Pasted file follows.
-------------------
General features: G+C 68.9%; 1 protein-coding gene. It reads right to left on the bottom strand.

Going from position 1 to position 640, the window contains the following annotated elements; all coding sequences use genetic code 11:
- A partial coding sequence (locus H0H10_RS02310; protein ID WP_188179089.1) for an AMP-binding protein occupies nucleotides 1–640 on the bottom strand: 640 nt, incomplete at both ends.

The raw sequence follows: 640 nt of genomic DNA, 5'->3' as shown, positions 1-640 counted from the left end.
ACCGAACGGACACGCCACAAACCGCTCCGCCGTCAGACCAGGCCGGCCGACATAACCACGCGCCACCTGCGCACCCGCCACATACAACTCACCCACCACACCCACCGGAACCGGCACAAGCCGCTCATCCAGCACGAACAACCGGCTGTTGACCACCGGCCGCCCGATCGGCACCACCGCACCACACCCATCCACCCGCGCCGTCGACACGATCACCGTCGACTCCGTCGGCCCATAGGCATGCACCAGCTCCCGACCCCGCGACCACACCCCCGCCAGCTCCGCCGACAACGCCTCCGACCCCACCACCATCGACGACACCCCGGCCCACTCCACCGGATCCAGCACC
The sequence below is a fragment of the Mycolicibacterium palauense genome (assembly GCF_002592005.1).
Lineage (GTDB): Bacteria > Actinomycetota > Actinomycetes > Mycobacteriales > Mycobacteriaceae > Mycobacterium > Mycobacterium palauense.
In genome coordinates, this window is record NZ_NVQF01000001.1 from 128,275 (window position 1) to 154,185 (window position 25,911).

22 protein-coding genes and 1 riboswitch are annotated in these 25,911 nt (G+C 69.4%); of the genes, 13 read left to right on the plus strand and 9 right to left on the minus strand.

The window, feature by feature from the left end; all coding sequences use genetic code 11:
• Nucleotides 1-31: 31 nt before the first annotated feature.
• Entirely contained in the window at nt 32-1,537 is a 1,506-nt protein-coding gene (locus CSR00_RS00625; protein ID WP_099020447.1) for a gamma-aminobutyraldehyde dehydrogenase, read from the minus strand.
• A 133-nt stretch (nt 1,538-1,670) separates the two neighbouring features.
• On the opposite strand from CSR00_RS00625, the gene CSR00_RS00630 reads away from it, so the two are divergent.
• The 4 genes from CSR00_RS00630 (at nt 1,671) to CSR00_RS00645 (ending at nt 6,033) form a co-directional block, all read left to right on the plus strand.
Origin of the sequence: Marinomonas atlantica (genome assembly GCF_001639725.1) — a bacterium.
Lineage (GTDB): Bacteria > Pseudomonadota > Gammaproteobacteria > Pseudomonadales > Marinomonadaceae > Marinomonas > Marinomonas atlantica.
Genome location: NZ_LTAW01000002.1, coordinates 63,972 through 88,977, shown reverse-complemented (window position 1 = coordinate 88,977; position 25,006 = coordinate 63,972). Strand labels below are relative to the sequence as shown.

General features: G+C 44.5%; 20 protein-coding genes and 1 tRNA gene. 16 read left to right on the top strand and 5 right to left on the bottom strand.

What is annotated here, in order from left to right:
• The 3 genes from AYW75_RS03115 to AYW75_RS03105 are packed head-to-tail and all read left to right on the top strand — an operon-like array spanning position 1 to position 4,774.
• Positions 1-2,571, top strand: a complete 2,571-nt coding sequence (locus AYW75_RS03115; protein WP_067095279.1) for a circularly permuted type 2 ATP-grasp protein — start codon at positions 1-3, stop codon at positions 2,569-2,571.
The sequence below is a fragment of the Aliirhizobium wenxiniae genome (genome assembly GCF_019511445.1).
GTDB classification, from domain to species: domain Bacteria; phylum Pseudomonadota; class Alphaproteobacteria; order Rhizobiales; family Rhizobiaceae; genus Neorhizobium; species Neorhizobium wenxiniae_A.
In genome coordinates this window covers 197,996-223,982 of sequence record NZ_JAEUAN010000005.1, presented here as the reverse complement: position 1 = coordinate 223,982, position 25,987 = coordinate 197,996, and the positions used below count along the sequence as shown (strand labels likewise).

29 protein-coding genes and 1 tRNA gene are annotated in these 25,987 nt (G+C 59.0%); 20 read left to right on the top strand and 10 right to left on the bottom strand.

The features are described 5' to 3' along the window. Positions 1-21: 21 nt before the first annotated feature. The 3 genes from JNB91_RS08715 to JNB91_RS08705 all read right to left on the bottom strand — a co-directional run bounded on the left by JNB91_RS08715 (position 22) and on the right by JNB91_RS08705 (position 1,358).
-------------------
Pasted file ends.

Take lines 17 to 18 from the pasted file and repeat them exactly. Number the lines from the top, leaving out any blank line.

Lineage (GTDB): Bacteria > Pseudomonadota > Gammaproteobacteria > Pseudomonadales > Marinomonadaceae > Marinomonas > Marinomonas atlantica.
Genome location: NZ_LTAW01000002.1, coordinates 63,972 through 88,977, shown reverse-complemented (window position 1 = coordinate 88,977; position 25,006 = coordinate 63,972). Strand labels below are relative to the sequence as shown.